FIGS. 3-8 illustrate the as-HIP'ed microstructures of sample nos. 1-3 and 6H-8H, respectively. Referring to these figures, it can be seen that complete densification of the non-hydrogenated powder was achieved only at 925 C. (FIG. 5). Traces of porosity are present in the non-hydrogenated compacts consolidated at lower temperatures (FIGS. 3 and 4). In contrast, the hydrogenated powder compacts HIP'd at or above 815 C. are fully dense (FIGS. 6-8). Densification results (Table I) indicate that powder hydrogenation reduces the HIP compaction temperature by at least 100 C.

The hydrogenated, as-compacted samples (FIGS. 6-8) exhibit a fine microstructure as compared to the coarse platelet structure of the non-hydrogenated, as-compacted material (FIGS. 3-5). The scale of the microstructural features of the non-hydrogenated material (FIG. 3), HIP'ed at 815 C., is finer in size than the non-hydrogenated material (FIG. 5), HIP'ed at 925 C., and is similar in size to the as-received dendritic morphology of the powder (FIG. 1).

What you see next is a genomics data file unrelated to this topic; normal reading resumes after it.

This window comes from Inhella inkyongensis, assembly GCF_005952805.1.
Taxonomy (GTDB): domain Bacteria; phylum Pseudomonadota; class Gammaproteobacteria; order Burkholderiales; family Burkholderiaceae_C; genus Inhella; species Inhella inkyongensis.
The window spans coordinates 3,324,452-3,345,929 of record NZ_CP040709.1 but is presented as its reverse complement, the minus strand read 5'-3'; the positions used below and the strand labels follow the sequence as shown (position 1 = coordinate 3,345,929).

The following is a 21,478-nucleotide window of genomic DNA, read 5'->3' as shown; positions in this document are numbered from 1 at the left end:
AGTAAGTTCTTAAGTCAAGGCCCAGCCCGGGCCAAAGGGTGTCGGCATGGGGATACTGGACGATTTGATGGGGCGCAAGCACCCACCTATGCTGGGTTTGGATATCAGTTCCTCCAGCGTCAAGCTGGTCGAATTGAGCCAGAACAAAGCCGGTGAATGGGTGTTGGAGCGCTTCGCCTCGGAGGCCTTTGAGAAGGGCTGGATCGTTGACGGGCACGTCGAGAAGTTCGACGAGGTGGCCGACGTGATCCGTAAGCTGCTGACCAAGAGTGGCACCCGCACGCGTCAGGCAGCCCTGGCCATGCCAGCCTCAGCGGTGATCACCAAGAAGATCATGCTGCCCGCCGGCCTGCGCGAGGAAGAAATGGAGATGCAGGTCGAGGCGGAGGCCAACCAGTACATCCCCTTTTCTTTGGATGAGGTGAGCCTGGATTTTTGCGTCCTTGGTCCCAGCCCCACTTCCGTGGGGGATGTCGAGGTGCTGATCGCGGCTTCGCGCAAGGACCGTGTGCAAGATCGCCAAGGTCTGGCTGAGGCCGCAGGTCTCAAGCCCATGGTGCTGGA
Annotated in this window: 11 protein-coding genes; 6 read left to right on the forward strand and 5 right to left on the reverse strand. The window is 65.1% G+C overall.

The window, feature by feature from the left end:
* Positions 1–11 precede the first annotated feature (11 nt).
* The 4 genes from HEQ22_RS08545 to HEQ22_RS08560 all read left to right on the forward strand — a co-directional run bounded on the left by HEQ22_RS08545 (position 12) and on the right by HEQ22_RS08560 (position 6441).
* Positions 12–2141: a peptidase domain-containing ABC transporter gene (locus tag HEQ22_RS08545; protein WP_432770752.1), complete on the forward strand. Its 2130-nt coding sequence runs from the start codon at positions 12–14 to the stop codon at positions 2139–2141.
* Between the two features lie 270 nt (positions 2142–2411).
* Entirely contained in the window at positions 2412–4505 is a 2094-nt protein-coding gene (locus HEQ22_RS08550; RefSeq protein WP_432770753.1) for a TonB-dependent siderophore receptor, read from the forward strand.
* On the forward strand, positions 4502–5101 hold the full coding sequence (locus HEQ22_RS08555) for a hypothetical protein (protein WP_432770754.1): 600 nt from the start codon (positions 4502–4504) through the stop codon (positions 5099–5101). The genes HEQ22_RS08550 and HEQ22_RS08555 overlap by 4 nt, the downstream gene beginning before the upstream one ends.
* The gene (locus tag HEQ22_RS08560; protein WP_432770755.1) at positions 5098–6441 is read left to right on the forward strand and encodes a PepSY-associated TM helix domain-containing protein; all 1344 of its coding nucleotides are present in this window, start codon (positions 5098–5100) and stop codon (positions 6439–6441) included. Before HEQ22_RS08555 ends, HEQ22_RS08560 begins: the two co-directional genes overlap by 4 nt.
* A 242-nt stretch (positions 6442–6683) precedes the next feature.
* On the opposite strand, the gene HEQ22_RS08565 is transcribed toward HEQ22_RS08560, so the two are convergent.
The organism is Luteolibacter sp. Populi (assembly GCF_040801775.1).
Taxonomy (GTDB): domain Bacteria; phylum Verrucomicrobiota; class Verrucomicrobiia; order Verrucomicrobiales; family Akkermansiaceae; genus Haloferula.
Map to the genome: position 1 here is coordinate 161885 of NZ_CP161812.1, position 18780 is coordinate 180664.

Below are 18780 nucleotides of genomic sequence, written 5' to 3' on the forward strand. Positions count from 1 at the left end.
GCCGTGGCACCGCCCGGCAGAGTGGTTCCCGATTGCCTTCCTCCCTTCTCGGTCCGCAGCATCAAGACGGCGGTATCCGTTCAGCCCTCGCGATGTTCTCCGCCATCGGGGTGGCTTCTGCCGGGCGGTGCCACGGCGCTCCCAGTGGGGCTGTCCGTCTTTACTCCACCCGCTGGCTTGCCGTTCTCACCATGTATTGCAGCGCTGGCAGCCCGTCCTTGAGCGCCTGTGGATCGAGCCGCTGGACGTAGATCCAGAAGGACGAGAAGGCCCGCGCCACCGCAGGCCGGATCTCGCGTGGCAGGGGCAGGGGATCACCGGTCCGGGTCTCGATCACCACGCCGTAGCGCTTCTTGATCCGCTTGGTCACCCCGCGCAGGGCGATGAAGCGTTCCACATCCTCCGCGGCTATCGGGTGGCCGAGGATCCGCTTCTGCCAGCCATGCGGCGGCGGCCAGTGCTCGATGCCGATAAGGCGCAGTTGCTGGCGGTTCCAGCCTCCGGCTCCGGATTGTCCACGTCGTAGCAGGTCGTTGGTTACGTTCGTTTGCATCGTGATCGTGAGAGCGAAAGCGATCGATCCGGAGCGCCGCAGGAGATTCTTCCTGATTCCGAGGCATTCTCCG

Several small sections from the hydrogenated compacts were dehydrogenated by vacuum annealing at various time/temperature conditions; several small sections from the non-hydrogenated specimens were vacuum annealed together with the hydrogenated material to provide a baseline material with similar thermal cycle history. The dehydrogenation conditions were as follows: 7.5 hours at 650 C. (1200 F.); 6 hours at 700 C. (1400 F.); 4 hours at 870 C. (1600 F.); 3 hours at 915 C. (1800 F.); and 2 hours at 1100 C. (2000 F.). Photomicrographs of sections of samples 2 and 7H are shown in FIGS. 9-16. FIGS. 9-12 illustrate sample no. 2 vacuum annealed at 650 C./7.5 hr, 870 C./4 hr, 915 C./3 hr and 1100 C./2 hr, respectively, and FIGS. 13-16 illustrate sample no. 7H dehydrogenated under the same conditions, respectively.